Tuesday, August 20, 2013

Good citizen William

Normally, nobody's going to know the bare facts (unless I get struck down dead in the near future... which is not one of my current intentions). So I'm obliged to write this blog post. I've just ordered (through the Internet) no less than four items of relatively expensive black underwear, of the celebrated Eminence brand, made in France.

Before ordering, I even went to the trouble of phoning up the factory down in the Gard department to find out the identity of distributors who sell their genuine made-in-France production... and they gave me immediately a single famous name: Galeries Lafayette.

Now, if you think that the tone of my underwear story is somewhat overkill, that simply means that you've never had an opportunity of seeing me wandering around the house at Gamone, of an early morning, dressed in nothing more than cheap underwear purchased at the local Leclerc supermarket. Normally, I'm not an exhibitionist, but wearers of cheap supermarket underwear are obliged to become exhibitionists, unwittingly, through what the French refer to as la force des choses (literally, the force of things)... which means, in the present case, the force of hefty male genitalia striving constantly to fray their way through flimsy fabrics manufactured in places like Bangladesh.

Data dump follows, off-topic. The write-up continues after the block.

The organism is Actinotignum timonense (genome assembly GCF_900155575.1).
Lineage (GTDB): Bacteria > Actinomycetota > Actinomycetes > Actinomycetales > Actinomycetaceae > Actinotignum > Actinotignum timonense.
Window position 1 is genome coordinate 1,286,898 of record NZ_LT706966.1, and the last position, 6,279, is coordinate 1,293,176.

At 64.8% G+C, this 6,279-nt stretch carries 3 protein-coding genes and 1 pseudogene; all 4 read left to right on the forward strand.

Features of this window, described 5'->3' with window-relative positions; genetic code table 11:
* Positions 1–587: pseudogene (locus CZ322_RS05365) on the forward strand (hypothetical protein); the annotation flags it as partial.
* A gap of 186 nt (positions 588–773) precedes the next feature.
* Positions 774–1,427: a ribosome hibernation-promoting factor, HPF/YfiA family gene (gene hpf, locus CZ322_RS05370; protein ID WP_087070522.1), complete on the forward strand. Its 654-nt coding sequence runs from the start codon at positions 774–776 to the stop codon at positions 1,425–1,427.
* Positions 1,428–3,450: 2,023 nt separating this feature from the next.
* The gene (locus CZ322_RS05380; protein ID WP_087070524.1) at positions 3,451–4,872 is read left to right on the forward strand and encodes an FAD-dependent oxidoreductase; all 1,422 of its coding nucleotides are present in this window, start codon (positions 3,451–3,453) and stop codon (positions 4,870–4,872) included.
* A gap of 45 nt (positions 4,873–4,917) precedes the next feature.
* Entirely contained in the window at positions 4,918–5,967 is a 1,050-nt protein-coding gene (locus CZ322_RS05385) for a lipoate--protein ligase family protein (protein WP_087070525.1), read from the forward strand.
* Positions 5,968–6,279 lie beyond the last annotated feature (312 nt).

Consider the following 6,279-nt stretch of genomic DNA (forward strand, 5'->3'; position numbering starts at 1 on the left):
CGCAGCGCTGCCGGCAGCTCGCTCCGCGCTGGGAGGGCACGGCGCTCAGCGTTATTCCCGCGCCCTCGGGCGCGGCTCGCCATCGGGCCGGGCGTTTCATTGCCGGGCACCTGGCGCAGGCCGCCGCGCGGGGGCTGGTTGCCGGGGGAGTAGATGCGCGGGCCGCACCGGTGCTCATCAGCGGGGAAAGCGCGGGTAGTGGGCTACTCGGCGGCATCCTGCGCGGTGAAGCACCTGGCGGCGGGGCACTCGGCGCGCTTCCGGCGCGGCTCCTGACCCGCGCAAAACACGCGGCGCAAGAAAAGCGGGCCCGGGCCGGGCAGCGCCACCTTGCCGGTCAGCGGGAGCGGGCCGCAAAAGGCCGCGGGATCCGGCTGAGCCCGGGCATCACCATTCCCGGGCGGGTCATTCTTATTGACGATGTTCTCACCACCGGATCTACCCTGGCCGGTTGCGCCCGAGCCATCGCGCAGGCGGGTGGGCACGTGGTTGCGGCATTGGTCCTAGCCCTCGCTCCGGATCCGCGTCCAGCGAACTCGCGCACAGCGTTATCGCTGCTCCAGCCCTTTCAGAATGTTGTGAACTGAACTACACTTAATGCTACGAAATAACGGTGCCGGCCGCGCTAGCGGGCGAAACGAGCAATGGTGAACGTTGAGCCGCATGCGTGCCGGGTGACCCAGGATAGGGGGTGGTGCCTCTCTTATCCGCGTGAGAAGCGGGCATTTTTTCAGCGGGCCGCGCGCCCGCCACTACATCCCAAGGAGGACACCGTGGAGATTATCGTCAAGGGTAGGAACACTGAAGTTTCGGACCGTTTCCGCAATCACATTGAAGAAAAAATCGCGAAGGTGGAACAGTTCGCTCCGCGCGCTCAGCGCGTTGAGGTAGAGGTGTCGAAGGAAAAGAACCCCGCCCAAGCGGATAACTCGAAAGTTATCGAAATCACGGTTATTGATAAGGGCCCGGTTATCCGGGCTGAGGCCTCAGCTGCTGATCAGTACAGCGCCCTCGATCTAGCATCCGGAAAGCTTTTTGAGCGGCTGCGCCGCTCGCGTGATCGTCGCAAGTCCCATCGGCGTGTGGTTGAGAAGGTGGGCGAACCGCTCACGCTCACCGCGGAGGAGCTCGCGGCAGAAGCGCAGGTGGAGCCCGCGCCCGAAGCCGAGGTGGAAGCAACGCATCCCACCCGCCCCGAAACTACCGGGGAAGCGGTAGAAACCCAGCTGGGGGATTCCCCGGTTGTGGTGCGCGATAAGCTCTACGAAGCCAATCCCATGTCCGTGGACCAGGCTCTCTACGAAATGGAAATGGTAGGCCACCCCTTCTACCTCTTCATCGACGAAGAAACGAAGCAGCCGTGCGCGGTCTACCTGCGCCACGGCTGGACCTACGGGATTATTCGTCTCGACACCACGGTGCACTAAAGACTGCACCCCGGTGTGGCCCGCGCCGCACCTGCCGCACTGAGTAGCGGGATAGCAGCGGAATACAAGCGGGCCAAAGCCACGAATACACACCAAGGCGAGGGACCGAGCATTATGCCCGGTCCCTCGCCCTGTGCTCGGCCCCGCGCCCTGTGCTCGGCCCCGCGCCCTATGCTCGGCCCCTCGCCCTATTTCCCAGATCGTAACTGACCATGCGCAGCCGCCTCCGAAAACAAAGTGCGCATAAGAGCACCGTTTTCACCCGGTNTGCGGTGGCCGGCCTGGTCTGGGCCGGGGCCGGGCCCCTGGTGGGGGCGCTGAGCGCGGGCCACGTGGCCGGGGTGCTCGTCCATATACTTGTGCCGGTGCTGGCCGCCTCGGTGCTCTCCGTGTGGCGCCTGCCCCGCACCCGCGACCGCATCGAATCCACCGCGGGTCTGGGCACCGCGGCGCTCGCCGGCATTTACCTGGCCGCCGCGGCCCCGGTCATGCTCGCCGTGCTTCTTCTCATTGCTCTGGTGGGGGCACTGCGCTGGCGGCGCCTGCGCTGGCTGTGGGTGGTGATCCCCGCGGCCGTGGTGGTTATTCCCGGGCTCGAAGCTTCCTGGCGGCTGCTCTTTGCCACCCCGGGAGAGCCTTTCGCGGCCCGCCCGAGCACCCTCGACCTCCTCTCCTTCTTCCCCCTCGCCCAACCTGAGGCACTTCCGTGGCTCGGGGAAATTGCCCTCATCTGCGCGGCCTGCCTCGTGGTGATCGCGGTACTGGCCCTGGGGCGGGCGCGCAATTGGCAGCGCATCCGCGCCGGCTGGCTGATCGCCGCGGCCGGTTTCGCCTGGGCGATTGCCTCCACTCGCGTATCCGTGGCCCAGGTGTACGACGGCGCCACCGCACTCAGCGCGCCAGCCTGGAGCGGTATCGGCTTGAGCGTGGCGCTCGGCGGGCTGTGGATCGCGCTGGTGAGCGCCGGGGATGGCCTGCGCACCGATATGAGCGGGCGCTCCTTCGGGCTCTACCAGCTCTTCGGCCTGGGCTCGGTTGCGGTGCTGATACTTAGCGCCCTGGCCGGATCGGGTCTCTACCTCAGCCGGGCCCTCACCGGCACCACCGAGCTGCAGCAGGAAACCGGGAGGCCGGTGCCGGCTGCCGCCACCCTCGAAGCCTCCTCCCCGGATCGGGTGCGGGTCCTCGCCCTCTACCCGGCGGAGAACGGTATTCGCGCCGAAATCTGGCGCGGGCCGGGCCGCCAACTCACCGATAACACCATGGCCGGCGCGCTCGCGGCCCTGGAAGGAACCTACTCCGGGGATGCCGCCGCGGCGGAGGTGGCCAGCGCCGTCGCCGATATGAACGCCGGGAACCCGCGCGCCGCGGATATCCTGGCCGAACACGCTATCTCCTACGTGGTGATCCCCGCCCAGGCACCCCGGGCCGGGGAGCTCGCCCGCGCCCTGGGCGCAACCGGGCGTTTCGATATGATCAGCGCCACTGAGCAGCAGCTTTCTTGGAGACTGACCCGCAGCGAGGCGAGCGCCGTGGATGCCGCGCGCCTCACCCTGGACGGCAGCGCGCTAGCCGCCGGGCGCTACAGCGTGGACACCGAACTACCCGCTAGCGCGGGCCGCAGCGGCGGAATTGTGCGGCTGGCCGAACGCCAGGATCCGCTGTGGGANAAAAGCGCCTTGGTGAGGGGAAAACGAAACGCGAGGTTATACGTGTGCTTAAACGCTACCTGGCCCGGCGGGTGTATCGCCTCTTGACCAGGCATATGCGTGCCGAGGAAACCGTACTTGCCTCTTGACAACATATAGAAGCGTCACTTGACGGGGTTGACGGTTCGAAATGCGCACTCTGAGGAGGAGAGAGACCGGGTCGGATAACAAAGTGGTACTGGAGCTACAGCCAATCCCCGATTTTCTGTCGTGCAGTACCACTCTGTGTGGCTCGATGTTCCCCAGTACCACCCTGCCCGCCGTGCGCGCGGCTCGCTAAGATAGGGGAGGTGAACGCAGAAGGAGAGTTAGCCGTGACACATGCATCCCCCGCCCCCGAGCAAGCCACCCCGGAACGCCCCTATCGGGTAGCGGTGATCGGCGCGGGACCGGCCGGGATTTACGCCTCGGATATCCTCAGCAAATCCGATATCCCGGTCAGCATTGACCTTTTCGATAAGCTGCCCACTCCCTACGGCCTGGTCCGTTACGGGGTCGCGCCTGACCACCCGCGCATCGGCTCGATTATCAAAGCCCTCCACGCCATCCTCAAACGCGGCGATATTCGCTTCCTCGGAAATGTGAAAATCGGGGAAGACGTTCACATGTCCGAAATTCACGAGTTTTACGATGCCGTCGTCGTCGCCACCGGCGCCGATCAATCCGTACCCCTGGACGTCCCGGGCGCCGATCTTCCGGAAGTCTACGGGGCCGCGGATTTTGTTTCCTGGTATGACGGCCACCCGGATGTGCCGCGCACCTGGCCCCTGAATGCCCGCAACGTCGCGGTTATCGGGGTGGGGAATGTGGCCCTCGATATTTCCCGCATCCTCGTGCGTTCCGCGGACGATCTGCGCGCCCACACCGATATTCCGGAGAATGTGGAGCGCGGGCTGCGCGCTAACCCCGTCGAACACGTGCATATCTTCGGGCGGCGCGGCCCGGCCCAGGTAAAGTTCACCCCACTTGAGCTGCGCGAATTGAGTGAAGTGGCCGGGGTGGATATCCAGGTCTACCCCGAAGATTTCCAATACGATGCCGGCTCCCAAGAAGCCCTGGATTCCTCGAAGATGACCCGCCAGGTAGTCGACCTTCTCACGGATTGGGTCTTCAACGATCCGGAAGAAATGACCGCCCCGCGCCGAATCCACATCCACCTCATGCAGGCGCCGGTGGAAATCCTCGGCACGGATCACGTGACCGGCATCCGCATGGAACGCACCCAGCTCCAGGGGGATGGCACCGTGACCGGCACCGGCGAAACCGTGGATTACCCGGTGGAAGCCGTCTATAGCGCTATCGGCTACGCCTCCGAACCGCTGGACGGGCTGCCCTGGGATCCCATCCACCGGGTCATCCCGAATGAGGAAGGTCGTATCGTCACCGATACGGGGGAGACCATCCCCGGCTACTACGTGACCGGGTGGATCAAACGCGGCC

Once upon a time, when I was a young fellow, we could buy clothes that lasted for ages. I remember, for example, having once tossed out, with iron in my soul, an archaic pair of moleskin trousers that I had brought with me from Sydney in 1962, because they had ceased to fit my bulky form several decades ago. They were manufactured by a legendary Australian firm named Fletcher Jones. This manufacturer still exists, but I have no idea whether they've adhered (probably not) to the fabulous fabrics of my youth. During my trip to Sydney in 2006, I asked the staff in a Fletcher Jones shop whether they still sold moleskin trousers, and they looked at me as if I were a Martian. These days, it's such a temptation to make money by using shitty fabrics from Bangladesh.

When I speak of being a "good citizen", I merely mean that I intend to purchase systematically, as far as possible, products that are made in France.

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